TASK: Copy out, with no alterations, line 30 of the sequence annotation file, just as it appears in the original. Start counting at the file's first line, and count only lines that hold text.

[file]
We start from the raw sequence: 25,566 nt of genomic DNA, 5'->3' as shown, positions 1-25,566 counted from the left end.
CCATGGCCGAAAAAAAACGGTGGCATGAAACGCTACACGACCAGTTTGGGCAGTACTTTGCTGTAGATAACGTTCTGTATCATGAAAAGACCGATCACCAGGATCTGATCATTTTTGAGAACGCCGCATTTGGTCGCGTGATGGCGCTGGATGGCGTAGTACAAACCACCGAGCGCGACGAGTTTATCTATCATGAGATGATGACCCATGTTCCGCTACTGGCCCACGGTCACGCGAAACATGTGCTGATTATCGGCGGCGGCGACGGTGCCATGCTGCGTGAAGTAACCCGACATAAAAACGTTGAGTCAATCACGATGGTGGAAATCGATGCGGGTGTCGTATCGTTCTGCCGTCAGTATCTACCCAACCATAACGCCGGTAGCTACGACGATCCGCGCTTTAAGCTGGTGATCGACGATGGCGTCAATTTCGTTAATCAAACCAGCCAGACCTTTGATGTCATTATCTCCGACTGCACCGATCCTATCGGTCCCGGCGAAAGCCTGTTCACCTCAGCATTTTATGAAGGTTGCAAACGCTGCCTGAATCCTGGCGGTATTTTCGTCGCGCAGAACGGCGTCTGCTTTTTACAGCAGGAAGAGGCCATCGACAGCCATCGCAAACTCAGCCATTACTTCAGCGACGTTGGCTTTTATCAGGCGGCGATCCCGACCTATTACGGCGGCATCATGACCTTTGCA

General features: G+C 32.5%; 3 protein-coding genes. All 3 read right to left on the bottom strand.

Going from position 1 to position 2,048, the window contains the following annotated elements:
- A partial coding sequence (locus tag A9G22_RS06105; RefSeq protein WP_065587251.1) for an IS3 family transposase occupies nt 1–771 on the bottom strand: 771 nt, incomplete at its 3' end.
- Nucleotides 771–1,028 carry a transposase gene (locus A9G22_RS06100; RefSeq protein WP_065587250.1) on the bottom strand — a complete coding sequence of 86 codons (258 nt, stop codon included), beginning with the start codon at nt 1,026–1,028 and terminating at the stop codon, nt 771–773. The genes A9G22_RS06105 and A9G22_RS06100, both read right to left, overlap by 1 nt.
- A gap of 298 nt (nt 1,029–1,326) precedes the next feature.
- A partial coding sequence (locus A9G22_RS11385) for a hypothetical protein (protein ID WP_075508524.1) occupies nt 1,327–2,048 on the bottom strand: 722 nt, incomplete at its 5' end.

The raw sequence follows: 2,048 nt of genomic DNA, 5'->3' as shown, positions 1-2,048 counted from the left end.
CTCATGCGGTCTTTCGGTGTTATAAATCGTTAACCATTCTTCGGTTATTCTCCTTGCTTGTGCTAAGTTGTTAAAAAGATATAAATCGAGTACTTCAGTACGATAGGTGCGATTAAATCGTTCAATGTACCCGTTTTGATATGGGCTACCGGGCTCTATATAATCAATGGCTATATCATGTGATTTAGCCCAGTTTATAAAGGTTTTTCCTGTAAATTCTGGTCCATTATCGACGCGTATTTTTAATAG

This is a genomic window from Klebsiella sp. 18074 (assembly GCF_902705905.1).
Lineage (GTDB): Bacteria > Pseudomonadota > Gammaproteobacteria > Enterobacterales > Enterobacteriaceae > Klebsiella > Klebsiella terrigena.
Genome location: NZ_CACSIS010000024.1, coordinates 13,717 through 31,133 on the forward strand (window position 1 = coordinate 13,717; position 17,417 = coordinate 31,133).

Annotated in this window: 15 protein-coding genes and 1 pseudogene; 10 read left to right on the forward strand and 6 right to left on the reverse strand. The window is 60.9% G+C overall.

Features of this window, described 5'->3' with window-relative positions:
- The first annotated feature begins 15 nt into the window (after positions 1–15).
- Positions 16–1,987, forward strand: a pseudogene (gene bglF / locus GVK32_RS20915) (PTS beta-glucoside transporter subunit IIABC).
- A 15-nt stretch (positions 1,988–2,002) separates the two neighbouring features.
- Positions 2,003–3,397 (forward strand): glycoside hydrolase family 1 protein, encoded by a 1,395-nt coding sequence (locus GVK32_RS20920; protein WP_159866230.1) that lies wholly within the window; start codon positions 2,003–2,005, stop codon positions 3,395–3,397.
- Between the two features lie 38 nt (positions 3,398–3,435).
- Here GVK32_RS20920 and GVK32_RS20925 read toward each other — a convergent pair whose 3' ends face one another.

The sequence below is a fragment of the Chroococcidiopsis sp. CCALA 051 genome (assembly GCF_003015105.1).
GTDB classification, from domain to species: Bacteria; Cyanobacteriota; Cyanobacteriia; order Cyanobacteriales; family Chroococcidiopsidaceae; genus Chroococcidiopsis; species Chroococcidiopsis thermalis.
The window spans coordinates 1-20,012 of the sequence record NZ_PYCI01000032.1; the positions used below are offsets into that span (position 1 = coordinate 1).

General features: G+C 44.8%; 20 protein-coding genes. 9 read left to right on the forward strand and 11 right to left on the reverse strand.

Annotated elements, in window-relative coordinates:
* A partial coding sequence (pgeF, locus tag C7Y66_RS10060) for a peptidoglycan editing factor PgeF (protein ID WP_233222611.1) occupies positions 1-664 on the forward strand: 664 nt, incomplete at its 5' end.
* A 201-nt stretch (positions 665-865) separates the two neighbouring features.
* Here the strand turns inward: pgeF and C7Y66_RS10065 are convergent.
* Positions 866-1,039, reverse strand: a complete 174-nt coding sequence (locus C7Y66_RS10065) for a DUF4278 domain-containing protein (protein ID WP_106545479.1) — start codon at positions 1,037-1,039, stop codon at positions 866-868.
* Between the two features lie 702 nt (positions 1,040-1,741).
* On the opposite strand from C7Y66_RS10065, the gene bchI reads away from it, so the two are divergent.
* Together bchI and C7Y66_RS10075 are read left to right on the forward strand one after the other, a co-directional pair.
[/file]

* Positions 866-1,039, reverse strand: a complete 174-nt coding sequence (locus C7Y66_RS10065) for a DUF4278 domain-containing protein (protein ID WP_106545479.1) — start codon at positions 1,037-1,039, stop codon at positions 866-868.